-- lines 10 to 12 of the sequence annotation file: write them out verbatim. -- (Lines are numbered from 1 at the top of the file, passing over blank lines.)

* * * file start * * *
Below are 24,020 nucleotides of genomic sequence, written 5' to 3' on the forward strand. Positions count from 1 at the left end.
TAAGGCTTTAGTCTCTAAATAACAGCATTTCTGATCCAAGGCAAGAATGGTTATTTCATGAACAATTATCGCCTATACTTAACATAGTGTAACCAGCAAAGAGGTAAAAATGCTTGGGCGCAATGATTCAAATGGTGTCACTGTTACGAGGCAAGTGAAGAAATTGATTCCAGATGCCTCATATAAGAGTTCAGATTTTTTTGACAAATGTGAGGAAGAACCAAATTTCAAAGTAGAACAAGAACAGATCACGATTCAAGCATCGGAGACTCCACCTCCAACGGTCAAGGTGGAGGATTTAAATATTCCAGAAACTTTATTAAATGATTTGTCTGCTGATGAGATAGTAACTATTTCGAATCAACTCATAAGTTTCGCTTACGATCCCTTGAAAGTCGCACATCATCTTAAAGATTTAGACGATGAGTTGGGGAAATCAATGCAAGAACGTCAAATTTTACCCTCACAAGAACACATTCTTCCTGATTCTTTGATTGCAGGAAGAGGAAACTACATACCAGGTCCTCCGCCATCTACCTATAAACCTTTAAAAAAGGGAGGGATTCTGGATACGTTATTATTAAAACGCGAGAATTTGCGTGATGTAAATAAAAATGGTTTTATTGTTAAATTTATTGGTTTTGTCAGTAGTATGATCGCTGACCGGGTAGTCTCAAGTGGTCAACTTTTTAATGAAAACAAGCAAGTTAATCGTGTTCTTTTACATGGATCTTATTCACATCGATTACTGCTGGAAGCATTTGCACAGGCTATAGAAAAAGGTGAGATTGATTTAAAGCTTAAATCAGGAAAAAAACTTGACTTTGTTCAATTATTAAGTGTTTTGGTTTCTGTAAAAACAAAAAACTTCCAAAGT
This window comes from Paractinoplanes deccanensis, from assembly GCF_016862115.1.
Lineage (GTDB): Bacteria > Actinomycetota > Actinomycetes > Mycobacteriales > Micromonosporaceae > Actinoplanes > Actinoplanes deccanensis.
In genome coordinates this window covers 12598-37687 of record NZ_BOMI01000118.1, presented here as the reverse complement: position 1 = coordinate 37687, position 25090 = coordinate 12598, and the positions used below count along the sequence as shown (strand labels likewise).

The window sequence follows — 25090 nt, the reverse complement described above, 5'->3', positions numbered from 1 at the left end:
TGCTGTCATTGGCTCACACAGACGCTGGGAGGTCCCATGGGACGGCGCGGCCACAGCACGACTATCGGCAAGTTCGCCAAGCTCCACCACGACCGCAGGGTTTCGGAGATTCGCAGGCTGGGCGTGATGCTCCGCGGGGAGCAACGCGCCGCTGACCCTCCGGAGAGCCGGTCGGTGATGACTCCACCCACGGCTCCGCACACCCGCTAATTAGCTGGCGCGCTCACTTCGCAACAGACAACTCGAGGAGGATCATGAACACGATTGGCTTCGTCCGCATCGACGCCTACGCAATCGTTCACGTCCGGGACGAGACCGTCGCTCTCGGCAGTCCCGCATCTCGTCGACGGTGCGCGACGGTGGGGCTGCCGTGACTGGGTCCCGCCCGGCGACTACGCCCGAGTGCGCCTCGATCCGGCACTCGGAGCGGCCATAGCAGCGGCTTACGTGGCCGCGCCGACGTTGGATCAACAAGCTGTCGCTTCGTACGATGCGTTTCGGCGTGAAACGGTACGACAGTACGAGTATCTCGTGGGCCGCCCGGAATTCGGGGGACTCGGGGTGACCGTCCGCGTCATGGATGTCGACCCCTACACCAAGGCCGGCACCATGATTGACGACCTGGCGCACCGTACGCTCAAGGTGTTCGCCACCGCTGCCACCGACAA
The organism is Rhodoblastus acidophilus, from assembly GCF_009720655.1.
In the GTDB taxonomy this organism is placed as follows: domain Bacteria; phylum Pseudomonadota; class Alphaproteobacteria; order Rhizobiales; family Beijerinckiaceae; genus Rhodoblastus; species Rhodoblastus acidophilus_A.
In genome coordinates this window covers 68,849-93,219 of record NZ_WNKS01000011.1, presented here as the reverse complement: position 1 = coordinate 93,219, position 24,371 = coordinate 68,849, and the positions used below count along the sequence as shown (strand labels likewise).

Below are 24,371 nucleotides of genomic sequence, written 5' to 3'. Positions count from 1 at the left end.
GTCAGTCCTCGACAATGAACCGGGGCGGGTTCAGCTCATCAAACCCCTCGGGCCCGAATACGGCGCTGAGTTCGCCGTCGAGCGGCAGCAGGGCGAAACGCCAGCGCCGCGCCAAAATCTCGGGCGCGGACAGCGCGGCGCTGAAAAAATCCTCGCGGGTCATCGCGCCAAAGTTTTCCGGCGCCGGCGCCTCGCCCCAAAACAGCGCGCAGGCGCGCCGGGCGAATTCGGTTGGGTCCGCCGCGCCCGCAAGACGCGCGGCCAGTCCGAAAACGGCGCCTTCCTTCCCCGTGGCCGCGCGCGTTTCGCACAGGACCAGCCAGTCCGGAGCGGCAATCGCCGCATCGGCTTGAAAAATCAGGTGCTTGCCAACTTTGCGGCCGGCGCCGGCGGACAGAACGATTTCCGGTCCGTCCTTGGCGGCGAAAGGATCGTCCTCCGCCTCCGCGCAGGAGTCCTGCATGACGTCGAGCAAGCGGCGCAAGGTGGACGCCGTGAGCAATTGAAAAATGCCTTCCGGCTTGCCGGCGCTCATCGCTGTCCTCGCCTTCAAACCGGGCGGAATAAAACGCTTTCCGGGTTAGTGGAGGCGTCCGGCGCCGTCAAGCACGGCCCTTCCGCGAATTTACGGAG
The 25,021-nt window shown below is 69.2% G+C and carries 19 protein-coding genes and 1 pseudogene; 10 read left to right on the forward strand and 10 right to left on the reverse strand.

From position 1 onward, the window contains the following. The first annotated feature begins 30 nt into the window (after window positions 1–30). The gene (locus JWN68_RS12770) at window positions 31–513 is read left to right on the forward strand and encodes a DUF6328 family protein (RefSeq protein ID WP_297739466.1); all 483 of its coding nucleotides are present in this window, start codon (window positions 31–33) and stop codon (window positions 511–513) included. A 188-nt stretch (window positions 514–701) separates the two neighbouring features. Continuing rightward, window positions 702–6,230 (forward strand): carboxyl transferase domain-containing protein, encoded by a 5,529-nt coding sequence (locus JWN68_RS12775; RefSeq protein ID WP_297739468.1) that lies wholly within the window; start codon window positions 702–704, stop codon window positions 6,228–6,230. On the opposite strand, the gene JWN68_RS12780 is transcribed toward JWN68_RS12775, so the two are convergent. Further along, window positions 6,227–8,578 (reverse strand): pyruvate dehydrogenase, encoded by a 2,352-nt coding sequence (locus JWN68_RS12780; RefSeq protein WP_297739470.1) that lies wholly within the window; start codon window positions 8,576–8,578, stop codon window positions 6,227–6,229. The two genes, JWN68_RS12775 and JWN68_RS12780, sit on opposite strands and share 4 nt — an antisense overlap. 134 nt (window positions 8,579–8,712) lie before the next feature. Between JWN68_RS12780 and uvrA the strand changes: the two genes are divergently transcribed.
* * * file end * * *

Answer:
In genome coordinates this window covers 68,849-93,219 of record NZ_WNKS01000011.1, presented here as the reverse complement: position 1 = coordinate 93,219, position 24,371 = coordinate 68,849, and the positions used below count along the sequence as shown (strand labels likewise).

Below are 24,371 nucleotides of genomic sequence, written 5' to 3'. Positions count from 1 at the left end.
GTCAGTCCTCGACAATGAACCGGGGCGGGTTCAGCTCATCAAACCCCTCGGGCCCGAATACGGCGCTGAGTTCGCCGTCGAGCGGCAGCAGGGCGAAACGCCAGCGCCGCGCCAAAATCTCGGGCGCGGACAGCGCGGCGCTGAAAAAATCCTCGCGGGTCATCGCGCCAAAGTTTTCCGGCGCCGGCGCCTCGCCCCAAAACAGCGCGCAGGCGCGCCGGGCGAATTCGGTTGGGTCCGCCGCGCCCGCAAGACGCGCGGCCAGTCCGAAAACGGCGCCTTCCTTCCCCGTGGCCGCGCGCGTTTCGCACAGGACCAGCCAGTCCGGAGCGGCAATCGCCGCATCGGCTTGAAAAATCAGGTGCTTGCCAACTTTGCGGCCGGCGCCGGCGGACAGAACGATTTCCGGTCCGTCCTTGGCGGCGAAAGGATCGTCCTCCGCCTCCGCGCAGGAGTCCTGCATGACGTCGAGCAAGCGGCGCAAGGTGGACGCCGTGAGCAATTGAAAAATGCCTTCCGGCTTGCCGGCGCTCATCGCTGTCCTCGCCTTCAAACCGGGCGGAATAAAACGCTTTCCGGGTTAGTGGAGGCGTCCGGCGCCGTCAAGCACGGCCCTTCCGCGAATTTACGGAG